The last thing I want is a bunch of plates that I can't put in the dishwasher and would require a large piece of furniture that doesn't fit my decorating style or available space to store. There's no point in hiding it all away in the crawlspace either.

    Sorry Aunt Pauline, once they pass into my hands they'll probably be sold to finance a snowmobile.
    If you're going to have the experience I had getting rid of it, it'll be sold to finance a pair of snow mobile boots.

  9. #9
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    Quote Originally Posted by pmf View Post
    If you're going to have the experience I had getting rid of it, it'll be sold to finance a pair of snow mobile boots.
    Probably true!

    In all seriousness, I'd probably keep a couple pieces but would rather it go to someone, even a stranger, that would appreciate it. I have no kids or siblings so there's no motivation to pass anything down to future generations.

    I had and still have some great needle-pointers in my family. That's the kind of heirloom I'll hang onto when they pass to me. That and some pretty cool photos and misc. stuff my great uncle had in his speak-easy during prohibition.

  10. #10
    Ricardo Cabeza
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    my dad's old roll top desk

    Quote Originally Posted by dir-t View Post
    My mom has a bunch of really nice crystal dinnerware that my great aunt gave her - and a new but really nice Amish build hutch to display them in.

    The last thing I want is a bunch of plates that I can't put in the dishwasher and would require a large piece of furniture that doesn't fit my decorating style or available space to store. There's no point in hiding it all away in the crawlspace either.

    Sorry Aunt Pauline, once they pass into my hands they'll probably be sold to finance a snowmobile.
    Thatís a tough call for some. I tend to be nostalgic about stuff but Iíve learned to be realistic. For instance, I had my great grandmotherís china. Sounds cool but we donít use China and we also had two other relativesí China. I looked this stuff up and discovered it came as a bonus in boxes of laundry soap. I can hear great grandma cackling over the prospect of some ancestor keeping that junk. So it went to the thrift store. But we did keep great grandmaís dining room table, which was the first piece of furniture her parents bought when they came here from Norway in 1899.

    Other prized heirlooms we have include the chest my great great uncle made to hold their supplies for the trip, my dads Regina music box and Edison cylinder player, a genuine wrought iron pub sign, various pictures, and my motherís artwork.

    I had considered keeping the Caterham for the kids but by the time I kick the bucket, itís going to have some fire breathing twin turbo 400 hp engine and thatís what Iíll be driving when I go out in a fiery blaze of glory at turn 1 at Road America




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    Last edited by Andy69; 3 Days Ago at 05:13 PM.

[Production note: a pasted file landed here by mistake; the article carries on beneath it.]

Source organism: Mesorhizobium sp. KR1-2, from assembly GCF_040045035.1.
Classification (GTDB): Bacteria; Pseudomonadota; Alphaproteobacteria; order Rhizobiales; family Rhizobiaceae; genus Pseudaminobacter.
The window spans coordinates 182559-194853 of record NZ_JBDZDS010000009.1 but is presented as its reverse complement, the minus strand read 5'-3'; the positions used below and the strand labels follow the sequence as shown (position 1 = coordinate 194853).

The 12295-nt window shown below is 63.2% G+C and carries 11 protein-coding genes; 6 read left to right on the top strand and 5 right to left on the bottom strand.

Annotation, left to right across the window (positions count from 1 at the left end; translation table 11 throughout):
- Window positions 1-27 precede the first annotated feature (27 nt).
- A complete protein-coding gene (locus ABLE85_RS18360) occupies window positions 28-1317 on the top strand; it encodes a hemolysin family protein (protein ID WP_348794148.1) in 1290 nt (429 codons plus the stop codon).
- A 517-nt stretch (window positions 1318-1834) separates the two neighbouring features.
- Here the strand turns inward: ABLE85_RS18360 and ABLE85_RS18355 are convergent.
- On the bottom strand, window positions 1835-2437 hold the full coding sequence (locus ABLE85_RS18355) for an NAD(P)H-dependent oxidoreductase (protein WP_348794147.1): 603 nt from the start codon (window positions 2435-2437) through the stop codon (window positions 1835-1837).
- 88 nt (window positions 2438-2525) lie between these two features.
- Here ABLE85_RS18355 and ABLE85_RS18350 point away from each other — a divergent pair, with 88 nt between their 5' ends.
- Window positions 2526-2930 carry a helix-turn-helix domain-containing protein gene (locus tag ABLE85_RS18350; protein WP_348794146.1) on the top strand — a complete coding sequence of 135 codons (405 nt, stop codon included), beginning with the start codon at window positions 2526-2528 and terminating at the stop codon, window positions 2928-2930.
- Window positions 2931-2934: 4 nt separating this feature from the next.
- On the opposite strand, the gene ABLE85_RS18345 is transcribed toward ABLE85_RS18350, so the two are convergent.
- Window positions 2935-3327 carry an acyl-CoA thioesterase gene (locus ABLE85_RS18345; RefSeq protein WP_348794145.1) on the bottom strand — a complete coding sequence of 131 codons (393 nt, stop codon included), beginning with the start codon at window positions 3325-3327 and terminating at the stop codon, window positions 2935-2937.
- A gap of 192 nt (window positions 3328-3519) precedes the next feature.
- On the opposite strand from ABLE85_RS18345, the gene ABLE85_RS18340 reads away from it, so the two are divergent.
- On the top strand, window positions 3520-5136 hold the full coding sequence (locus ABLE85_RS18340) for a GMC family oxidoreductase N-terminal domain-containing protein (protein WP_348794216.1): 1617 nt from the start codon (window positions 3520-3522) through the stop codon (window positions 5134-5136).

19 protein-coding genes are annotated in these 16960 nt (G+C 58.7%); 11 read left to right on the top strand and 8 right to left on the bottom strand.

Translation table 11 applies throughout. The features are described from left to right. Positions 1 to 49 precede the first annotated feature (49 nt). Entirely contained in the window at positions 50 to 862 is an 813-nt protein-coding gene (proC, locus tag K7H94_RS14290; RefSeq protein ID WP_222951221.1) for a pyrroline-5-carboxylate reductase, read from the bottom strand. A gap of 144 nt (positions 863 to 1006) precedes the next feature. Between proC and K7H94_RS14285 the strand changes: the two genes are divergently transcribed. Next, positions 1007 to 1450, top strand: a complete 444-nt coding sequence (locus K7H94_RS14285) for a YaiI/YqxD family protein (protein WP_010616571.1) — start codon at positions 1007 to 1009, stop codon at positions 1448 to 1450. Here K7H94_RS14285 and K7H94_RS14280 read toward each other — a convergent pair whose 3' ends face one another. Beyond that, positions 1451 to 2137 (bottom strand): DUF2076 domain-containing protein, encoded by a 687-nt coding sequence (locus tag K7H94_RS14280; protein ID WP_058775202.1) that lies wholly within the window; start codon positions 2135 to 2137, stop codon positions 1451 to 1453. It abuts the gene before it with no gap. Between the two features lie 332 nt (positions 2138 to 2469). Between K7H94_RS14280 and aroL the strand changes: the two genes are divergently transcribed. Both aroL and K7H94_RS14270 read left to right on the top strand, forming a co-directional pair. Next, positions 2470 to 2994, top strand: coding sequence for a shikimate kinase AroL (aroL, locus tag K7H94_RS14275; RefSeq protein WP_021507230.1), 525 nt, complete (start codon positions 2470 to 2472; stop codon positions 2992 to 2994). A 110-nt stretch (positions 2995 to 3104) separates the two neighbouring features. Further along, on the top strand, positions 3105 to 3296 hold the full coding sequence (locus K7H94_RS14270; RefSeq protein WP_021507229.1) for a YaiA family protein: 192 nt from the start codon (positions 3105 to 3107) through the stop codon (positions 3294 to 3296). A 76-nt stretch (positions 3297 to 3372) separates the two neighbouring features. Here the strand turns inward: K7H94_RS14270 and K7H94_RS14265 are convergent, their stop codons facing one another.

Whenever the legislators endeavour to take away and destroy the property of the people, or to reduce them to slavery under arbitrary power, they put themselves into a state of war with the people who are thereupon absolved from any further obedience, and are left to the common refuge which God hath provided for all men against force and violence - John Locke

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  11. #11
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    Quote Originally Posted by Andy69 View Post
    Other prized heirlooms we have include the chest my great great uncle made to hold their supplies for the trip
    I would also keep stuff that made the trip from the motherlands but, AFAIK, there is none except maybe some needlepoint work Great Grandma brought from Czechoslovakia.

    On a whim, my dad made a small table out of a cable spool when I was a little kid. I've now had it for 20 years and use it as a coffee table in my living room since it's the perfect size and I don't mind people putting feet on it or not using drink coasters. My mom is always asking why I don't replace it with a "real" table. I'll probably keep that forever too although Dad's furniture making skills have become much better.

  12. #12
    Boobies!
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    We've worked on a couple of house clean-ups these past few years--and interacted with the estate sale mavens--folks who will come in and bulk buy good stuff, or specialty stuff that they resell, like Apple computer stuff, old games--you name it.

    To a person, they are complaining that it is getting harder and harder to sell stuff--and it is not even about aggressive pricing or not--it's just that most of us no longer want to live like our grandparents, or maybe our parents. We were at a divorce sale recently (one of our contacts was doing a full sale on a house of stuff where the husband and wife divorced, she got the large house full of stuff including all the detritus from raising kids, and now it is her turn to downsize. Nice stuff (he was a doctor, and had money and good taste)--designer china, designer modern sofa, nice glassware and a lot of really nice stuff--and they were having trouble selling any of it. And the prices were good.

    We have stuff that I would toss if I could, but I'm really not that interested in a 12 place setting formal china set, even if it was someone's pride and joy 75 years ago. (We rarely use our own "good" china as it is!)

    A good roll-top though--I might make an exception. My late Uncle Ross had one, and I was fascinated by it the whole time I was growing up.